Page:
Ferrari Has Confirmed That Vettel Will Leave The Team At The End Of The Year – WTF1

Ferrari Has Confirmed That Vettel Will Leave The Team At The End Of The Year

Vettel’s contract with the Scuderia was set to expire at the end of this season and in recent weeks discussions had taken place over an extension. However, it has been reported that while the four-time champion wanted a long-term commitment, Ferrari was only willing to sign him for an extra year, and at a reduced salary – a stark contrast to teammate Charles Leclerc, who now has a Ferrari deal that lasts until 2024.

Perhaps as a result, the decision has been made for Ferrari and Vettel to go their separate ways at the end of the year – although both parties hinted that the financial negotiations were not the only reason. Team Principal Mattia Binotto explained the decision in a statement:

“This is a decision taken jointly by ourselves and Sebastian, one which both parties feel is for the best. It was not an easy decision to reach, given Sebastian’s worth as a driver and as a person. There was no specific reason that led to this decision, apart from the common and amicable belief that the time had come to go our separate ways in order to reach our respective objectives.”

Vettel added:

“In order to get the best possible results in this sport, it’s vital for all parties to work in perfect harmony. The team and I have realised that there is no longer a common desire to stay together beyond the end of this season. Financial matters have played no part in this joint decision. That’s not the way I think when it comes to making certain choices and it never will be.

“What’s been happening in these past few months has led many of us to reflect on what are our real priorities in life. One needs to use one’s imagination and to adopt a new approach to a situation that has changed. I myself will take the time I need to reflect on what really matters when it comes to my future.”

Vettel made the dream switch to Ferrari in 2015 as he hoped to emulate his countryman and hero, Michael Schumacher, and deliver a championship to the Scuderia. Things started out well enough in 2015 as he won races as regularly challenged the dominant Mercedes, and in 2017 he finally looked like a championship contender. His chances looked strong until that collision at the start in Singapore, followed by a surprising weakness in the reliability of his Ferrari which derailed his chances.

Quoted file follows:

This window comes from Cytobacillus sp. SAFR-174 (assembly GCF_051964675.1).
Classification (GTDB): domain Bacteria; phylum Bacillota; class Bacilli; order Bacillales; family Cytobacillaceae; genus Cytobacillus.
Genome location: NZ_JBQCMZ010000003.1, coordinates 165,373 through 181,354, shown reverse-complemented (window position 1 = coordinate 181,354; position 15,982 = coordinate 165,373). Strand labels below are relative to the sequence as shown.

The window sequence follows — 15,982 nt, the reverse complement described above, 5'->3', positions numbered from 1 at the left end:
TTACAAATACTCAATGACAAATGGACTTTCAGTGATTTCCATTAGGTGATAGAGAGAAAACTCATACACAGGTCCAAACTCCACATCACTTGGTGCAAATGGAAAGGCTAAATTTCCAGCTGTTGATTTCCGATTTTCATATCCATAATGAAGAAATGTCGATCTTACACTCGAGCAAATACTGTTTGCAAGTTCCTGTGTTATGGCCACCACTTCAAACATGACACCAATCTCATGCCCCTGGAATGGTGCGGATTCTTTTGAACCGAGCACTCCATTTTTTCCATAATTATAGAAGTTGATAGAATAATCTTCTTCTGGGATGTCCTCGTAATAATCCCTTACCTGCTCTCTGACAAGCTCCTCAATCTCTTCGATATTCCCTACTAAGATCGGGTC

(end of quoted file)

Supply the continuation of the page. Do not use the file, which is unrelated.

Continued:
2018 was a similar story, except this time he only had himself to blame – crashing out of the lead in his home race in Germany was the beginning of a string of errors which once again cost him any chance of challenging Lewis Hamilton late into the season.

Those errors continued into 2019 as he now faced a new threat from within: Charles Leclerc won more races, took more pole positions and finished higher in the championship. The competition caused some friction, culminating in the two of them colliding at Interlagos, and while Vettel still produced top-drawer performances, it seemed clear which way the pendulum was swinging.

Unless the SF1000 turns out to be a mega machine and he can string everything together for the shortened 2020 season, Vettel’s dream of becoming a Ferrari champion looks to have reached an unfulfilled end.

So, who’s going to take his seat in 2021? Recent reports have suggested that Carlos Sainz could be the leading contender, with Vettel taking over the empty seat at McLaren in what would effectively be a straight swap. That’d be a decent result for Vettel – McLaren is a team on the rise and is returning to Mercedes power in 2021 – although given the choice of wording in his statement, it might not be entirely implausible that he decides to retire.

Daniel Ricciardo is also a man that has been linked with Ferrari for years, plus there are the consistent rumours that Hamilton might fancy seeing his career out in red overalls. That seems to be based more in fantasy than reality, though, so don’t get your hopes up.

One thing’s for sure, though – the decision has blown the driver market wide open.

Top image (c) XPB Images

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